Disinfecting Residential Well Water with Ultraviolet Radiation

 Ultraviolet Water Treatment

Ultraviolet Water Treatment

If your well water is susceptible to bacterial contamination, there may be a problem with your water system. Instead of investing in replacing their water system, some homeowners may want to simply treat the bacterial contamination with an ultraviolet disinfection device.

Learn more about water contamination.

Ultraviolet disinfection is a quick and affordable way to rid your water of bacteria without chemicals or effect on the water’s taste or odor. It works by interrupting the bacteria’s ability to reproduce and is similar to the way sunlight disinfects the water in open streams and ponds.

Each ultraviolet or UV, system has a lamp, a sleeve to protect the lamp, control panel and plumbing connections. Water from your well enters the device and is exposed to a light that transmits ultraviolet radiation. The light must come into contact with each microorganism to effectively kill the contamination, so if the water is cloudy or has sediments like iron and manganese, it could make the UV device less effective. A pre-filter system to clarify the water would fix this problem.

The ultraviolet device can be wired to stop and start with the home’s well pump, but manufacturers usually recommend running the lamp continuously to kill any bacteria that migrates into the device when the well pump is off.

The effectiveness of the disinfection device may be reduced by mineral or bacterial film buildup on the UV lamp sleeves. Some devices have an automatic cleaning mode, while others have a cleaning mode that must be started manually. The sleeves should be cleaned twice a year and alarms can be installed that alert the homeowner when the strength of the UV light is diminished.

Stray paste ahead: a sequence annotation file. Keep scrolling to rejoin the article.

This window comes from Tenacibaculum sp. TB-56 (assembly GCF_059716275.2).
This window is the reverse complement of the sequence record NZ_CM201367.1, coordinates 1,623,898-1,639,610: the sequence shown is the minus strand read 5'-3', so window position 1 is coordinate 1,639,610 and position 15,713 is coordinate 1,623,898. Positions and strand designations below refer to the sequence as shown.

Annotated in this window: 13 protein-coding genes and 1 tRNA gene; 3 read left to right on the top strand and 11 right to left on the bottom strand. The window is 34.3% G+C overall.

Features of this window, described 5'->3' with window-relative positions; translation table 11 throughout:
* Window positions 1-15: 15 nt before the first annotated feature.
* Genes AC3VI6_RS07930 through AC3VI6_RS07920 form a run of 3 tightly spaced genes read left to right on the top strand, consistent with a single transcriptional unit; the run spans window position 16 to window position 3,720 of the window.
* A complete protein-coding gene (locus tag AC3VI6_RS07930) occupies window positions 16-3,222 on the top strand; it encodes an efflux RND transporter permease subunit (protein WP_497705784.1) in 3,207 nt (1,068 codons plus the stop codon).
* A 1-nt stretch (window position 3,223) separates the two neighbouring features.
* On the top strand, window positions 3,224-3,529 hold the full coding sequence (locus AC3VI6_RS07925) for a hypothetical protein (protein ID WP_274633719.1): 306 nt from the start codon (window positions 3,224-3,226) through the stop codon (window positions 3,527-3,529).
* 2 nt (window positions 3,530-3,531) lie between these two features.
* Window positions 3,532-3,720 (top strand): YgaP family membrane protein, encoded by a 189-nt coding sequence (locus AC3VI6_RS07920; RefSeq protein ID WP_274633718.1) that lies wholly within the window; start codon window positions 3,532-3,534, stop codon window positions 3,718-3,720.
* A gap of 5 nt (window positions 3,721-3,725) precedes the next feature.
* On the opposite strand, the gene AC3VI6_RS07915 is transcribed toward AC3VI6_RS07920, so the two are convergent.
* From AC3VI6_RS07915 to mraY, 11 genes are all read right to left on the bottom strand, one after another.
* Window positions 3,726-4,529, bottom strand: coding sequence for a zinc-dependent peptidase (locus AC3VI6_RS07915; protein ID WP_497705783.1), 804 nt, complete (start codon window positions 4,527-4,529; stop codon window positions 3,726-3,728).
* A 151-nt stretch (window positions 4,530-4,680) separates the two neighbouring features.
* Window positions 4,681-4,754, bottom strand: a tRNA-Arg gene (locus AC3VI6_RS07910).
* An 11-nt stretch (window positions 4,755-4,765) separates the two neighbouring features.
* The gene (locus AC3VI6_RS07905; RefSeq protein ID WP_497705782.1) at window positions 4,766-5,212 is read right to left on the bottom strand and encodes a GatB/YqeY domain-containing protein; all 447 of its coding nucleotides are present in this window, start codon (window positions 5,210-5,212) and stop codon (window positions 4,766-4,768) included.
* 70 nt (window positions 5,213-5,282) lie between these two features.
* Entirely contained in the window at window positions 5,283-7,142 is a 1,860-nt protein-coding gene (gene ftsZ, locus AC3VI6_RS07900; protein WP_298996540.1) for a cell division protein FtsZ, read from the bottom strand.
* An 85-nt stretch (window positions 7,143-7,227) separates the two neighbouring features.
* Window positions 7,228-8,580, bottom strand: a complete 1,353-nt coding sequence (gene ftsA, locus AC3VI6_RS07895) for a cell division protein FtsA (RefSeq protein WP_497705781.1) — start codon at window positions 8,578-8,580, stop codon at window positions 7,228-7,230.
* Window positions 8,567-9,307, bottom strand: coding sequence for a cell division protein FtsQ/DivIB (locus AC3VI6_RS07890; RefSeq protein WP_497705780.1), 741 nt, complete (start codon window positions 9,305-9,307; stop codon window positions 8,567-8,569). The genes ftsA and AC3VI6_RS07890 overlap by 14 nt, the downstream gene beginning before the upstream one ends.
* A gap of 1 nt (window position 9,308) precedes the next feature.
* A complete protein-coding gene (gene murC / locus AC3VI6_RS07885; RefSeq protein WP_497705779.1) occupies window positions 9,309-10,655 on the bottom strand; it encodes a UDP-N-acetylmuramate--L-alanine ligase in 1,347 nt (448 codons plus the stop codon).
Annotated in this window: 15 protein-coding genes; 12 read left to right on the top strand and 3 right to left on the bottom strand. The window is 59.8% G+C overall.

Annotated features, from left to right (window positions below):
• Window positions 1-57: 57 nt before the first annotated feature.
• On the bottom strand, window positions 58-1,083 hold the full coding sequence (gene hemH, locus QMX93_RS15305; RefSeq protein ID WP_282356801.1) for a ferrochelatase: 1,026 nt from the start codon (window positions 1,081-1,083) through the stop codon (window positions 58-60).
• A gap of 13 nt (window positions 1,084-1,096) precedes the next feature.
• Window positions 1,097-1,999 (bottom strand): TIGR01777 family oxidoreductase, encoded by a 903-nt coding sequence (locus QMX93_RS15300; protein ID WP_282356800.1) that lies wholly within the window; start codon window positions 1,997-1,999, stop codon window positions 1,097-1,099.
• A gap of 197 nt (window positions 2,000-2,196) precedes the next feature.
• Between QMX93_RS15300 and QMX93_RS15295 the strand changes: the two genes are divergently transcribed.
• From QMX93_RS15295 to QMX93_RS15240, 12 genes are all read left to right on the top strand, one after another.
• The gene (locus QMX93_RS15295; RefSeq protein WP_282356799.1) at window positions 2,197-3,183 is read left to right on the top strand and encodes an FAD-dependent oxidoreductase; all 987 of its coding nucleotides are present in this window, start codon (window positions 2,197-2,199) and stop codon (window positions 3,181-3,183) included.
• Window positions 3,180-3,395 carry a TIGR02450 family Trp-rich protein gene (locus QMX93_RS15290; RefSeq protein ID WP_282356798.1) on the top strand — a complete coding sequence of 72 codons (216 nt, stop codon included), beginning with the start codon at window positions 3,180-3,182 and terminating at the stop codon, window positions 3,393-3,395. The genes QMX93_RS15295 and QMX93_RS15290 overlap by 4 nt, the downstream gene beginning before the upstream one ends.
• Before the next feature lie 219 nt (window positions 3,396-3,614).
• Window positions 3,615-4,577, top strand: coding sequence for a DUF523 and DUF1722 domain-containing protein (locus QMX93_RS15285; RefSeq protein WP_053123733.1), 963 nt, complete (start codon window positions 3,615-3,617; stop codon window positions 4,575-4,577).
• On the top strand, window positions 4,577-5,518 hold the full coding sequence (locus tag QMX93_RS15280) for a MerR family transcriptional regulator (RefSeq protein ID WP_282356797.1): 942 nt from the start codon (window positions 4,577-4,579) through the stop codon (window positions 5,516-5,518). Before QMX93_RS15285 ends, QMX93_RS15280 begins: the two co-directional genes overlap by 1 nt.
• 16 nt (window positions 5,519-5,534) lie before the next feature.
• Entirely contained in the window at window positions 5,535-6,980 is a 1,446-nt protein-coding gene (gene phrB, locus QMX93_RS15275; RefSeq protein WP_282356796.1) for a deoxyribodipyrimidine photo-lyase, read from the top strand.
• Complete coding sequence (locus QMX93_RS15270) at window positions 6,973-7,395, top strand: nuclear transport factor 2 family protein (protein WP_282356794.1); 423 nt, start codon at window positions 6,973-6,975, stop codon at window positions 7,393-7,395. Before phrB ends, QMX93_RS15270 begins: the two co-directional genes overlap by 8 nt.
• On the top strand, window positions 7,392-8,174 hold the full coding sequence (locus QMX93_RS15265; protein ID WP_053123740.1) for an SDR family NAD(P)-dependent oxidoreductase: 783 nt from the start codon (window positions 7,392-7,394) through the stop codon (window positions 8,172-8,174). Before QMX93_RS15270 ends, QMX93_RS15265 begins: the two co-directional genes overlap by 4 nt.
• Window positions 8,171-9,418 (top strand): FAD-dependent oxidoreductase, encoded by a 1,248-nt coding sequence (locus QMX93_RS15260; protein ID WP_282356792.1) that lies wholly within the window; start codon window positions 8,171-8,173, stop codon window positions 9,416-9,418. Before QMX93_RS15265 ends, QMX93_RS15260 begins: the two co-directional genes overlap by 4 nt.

The bulbs used in the ultraviolet lamp should be changed after 9,000 hours of use, or roughly once a year. The bulb will lose some of its strength after time, so it should be regularly replaced, even if it seems to be working fine. It’s a good idea to keep a spare bulb around at all times. You should never look directly at a lit UV lamp.

Another component that needs regular inspection is the pre-sediment filter cartridge. The NH Department of Environmental Services recommends checking the filter ever four months when the ultraviolet disinfection device is first installed. These cartridges are usually affordable, about $5 each. The replacement UV lamps are about $100 and the annual cost of continually running the ultraviolet device is about $100.

Learn more about water treatment.

To find the right size device for your home, you first must find out how much water flows from your well. This number helps determine if there is enough time for your water to be properly disinfected within your selected device.

If you have a submersible well pump, find out the maximum flow when the pump first starts after a long period at rest. This is usually higher than the long-term sustained flow rate. To do this, turn on multiple faucets in your house and measure how many gallons of water flow per minute from each. Add them together to get the total flow rate.

You will need the flow rate when shopping for a device. A water system specialist can help you conduct the flow test if needed, or simply refer you to the ultraviolet device that will best serve your needs. Skillings & Sons has been helping homeowners find the right home water treatment systems for 30 years and our representatives are available to help you with every step, from water testing to equipment installation.

Not sure how clean your water is? Read our bit on Water Testing to see what you can do and contact the water treatment experts at Skillings & Sons.